S.A. teen went from 'sick child' to musical prodigy
FORT SAM HOUSTON -- He's a teenager who lives on base at Fort Sam Houston and scholars call him a musical prodigy.
He's been awarded a scholarship to attend one of the best universities in the country for aspiring musicians.
His name is Ellis Hamilton and he's 17-years-old.
"I fell in love with music at around age three or four when I saw the movie Drumline," Ellis said. "My parents bought me my first drum kit at age six and then I just rolled with it."
At 8-years-old, Ellis started composing his own songs.
"At around age eight, I taught myself how to play the piano. My mom told me that I wrote a song at age five, but I remember eight!" Ellis said.
When the Hamilton family moved to Germany, Ellis began taking part-time classes in band. He has been home-schooled his whole life, but took part-time classes when he could while abroad.
That's when he fell in love with the alto sax.
"I can be cooking and he'll be playing music. I could be cleaning and he's playing something else," said Ellis's mother, Caryn Hamilton. "One time I remember I was cooking pasta and he was playing The Godfather Suite."
When Ellis writes his music, he thinks of how the other instruments will sound in harmony. He said when he records, he starts on the drums.
"When I record my drums, for example, I'm hearing every other instrument in my head as I go along."
His father, Lance, remembers a time when he suggested Ellis take a two-week break from music. Ellis was in the middle of writing a composition and struggled to finish it to perfection.
It was during that two-week break when Ellis wrote his first film.
"He'll get lost in the music," said Lance about Ellis doing his chores for the day. "Half an hour later I'll come back and the five things he had to clean, two of them were completed."
For Ellis, just having the capacity to play music is truly miraculous.
"The doctors and therapists said that I was the sickest child in the hospital," Lance said.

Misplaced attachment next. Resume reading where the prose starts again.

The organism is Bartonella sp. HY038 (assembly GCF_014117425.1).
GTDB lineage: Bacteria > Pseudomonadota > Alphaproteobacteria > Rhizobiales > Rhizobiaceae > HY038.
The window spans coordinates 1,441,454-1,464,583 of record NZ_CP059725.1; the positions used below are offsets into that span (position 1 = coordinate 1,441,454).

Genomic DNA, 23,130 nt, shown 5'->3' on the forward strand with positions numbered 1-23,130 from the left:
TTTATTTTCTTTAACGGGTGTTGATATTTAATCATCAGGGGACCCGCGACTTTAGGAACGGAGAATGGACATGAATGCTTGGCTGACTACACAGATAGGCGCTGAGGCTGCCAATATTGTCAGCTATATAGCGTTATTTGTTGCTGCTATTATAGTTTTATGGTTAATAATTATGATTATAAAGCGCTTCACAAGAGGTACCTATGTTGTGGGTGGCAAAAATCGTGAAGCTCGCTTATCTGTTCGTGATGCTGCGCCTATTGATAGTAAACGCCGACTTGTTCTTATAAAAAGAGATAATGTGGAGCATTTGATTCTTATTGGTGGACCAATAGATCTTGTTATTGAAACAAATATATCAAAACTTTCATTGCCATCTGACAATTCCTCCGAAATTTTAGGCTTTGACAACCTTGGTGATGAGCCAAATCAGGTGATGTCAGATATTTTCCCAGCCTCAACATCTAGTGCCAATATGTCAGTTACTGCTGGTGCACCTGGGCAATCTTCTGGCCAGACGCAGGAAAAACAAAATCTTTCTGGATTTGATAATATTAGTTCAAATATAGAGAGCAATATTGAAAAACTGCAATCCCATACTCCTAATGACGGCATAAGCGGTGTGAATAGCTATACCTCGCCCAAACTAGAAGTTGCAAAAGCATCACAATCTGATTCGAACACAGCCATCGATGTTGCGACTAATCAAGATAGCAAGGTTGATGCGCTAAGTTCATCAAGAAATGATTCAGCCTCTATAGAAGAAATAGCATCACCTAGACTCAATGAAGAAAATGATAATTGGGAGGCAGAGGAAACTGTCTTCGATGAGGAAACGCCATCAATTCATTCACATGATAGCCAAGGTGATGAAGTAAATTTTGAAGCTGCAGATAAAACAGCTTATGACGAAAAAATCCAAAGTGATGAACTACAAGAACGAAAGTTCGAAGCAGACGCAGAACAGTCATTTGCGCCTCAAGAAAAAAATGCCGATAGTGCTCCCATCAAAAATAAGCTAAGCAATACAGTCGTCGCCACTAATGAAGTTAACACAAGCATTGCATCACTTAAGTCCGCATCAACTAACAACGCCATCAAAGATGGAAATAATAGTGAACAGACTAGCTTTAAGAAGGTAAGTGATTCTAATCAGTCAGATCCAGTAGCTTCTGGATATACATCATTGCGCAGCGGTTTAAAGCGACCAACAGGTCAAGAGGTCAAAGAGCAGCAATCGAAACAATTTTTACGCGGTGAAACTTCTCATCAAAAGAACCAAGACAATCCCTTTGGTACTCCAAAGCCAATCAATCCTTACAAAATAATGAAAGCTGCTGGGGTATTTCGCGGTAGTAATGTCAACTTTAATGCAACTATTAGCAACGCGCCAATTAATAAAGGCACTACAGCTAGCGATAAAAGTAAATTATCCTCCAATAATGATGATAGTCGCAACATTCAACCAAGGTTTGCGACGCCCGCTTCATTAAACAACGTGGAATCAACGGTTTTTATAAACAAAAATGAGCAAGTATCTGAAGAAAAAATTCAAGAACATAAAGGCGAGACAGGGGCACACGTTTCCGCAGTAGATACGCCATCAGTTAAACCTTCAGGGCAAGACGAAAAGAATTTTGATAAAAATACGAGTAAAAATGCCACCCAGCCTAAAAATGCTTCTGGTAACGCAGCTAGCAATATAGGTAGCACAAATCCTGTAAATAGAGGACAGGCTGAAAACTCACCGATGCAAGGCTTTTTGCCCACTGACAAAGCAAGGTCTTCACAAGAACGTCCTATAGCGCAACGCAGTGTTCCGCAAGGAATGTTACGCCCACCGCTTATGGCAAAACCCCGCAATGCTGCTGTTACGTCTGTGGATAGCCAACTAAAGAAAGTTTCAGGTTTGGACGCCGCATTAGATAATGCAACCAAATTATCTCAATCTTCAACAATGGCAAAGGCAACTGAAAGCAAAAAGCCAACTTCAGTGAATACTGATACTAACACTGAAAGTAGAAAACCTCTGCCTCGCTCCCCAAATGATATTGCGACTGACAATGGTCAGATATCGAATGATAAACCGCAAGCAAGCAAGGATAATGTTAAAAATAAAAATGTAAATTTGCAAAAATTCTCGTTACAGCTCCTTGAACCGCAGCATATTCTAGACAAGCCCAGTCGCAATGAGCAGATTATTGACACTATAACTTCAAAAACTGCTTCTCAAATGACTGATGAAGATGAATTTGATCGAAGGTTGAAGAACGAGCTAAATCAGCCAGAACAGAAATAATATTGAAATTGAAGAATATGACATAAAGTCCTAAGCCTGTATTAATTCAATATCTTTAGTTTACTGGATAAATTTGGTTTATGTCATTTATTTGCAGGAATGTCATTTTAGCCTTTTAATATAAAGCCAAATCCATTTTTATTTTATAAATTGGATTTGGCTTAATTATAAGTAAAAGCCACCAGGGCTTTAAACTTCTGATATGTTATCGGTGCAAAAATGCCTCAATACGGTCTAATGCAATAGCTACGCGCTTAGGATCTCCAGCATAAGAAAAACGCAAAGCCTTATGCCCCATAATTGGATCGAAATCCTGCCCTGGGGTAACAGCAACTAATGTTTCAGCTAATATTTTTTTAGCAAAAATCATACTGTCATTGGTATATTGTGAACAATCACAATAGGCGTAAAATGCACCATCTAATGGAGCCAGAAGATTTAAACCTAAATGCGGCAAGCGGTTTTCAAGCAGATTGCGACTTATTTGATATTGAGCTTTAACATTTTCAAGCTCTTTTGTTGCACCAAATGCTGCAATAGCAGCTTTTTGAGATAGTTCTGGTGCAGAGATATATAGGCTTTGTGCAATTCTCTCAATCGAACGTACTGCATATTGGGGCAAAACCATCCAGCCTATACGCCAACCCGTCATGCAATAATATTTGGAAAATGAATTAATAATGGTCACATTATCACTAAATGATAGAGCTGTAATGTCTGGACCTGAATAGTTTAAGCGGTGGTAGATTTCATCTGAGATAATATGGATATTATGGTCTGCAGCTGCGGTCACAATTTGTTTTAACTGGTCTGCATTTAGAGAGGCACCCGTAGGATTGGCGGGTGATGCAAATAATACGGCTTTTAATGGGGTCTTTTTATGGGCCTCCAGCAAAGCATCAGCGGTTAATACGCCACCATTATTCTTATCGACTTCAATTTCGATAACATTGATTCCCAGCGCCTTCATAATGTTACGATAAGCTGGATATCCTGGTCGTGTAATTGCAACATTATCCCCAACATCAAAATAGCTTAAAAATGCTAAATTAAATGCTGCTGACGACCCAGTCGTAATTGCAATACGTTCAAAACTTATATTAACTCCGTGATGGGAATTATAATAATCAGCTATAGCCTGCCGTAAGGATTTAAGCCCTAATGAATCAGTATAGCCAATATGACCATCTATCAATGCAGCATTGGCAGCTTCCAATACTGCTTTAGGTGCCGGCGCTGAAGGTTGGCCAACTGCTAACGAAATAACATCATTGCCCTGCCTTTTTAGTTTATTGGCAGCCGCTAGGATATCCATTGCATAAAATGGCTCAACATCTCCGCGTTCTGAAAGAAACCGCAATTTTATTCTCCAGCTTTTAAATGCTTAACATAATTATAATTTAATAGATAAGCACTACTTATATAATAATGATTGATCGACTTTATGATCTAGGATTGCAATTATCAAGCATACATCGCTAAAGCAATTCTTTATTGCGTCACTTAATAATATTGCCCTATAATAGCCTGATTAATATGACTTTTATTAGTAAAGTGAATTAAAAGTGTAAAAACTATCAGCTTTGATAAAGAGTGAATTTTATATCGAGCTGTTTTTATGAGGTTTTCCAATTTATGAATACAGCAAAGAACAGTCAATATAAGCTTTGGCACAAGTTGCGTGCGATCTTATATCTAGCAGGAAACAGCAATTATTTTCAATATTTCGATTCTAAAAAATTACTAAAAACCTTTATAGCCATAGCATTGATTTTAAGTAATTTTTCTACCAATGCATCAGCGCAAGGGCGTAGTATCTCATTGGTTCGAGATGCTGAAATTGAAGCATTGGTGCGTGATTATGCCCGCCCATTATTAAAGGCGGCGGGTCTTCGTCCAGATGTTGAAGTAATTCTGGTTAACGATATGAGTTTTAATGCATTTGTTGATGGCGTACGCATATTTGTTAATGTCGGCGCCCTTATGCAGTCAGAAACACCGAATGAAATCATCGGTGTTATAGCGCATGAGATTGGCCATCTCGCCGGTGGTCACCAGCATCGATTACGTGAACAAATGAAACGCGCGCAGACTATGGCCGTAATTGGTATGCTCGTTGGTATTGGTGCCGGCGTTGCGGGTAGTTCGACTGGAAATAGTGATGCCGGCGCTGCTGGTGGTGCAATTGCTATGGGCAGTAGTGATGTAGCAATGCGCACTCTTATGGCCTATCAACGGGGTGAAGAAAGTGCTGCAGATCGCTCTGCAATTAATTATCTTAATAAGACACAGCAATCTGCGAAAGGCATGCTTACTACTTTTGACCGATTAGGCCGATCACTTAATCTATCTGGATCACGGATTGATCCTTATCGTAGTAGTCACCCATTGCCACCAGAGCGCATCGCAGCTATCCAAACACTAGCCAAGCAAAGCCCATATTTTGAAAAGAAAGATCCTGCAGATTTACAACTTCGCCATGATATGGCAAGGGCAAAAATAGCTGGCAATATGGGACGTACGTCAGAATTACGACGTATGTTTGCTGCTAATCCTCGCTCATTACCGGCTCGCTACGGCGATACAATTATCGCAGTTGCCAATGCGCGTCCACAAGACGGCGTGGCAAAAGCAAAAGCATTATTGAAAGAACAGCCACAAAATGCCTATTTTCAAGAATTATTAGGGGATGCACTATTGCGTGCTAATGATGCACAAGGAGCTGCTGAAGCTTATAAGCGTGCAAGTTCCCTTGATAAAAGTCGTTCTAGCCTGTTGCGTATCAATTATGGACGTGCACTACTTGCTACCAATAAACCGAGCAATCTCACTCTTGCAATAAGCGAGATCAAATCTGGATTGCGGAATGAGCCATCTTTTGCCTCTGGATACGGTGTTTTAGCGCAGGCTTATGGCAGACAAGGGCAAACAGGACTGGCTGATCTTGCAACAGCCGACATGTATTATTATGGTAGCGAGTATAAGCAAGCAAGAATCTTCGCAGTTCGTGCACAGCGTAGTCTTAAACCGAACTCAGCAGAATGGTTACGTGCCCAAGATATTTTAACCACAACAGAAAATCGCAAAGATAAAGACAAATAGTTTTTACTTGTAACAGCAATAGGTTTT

At birth, doctors thought he wouldn't be able to see, hear or talk.
"They said I would be severely learning disabled or mentally retarded," Ellis said. "That's when the significance of just music and what I'm able to accomplish really hits me."
The 17-year-old credits his advancement to his mentors, and his family. He said without them, his journey through life wouldn't be the same.
Ellis leaves next Saturday for Berklee College of Music in Boston on a full ride scholarship.
He also earned an additional $25,000 scholarship from the Davidson Institute for Talent Development. Part of what impressed the judges was his original composition, "Gabby's Theme," written for Olympic gymnast Gabby Douglas.
"At the same time she was celebrating her victory, she also had to deal with a lot of negativity," said Ellis about Douglas. "I do hope to record and/or perform it for her professionally because I have a home recording right now!"
The following is a quote from the judging panel of the Davidson Institute for Talent Development: “Just about everything in Ellis’ submission makes it significant. You can begin with the enormous prodigious talent that Ellis exhibits on the saxophone, piano, and even the drums - add to that his gifts as a composer and arranger - those alone are enough. However, when you add to that the passion, love for music and on top of all of that add the disabilities he has had to overcome - wow - this is a very gifted young man - someone that is unstoppable as far as his future success.”
Ellis told us he plans to be a performance and film scoring double-major at Berklee, and he aspires to be a film writer, a director, an actor and an author.
"With faith, hard work, prayer and determination, everything and anything is possible," Ellis said.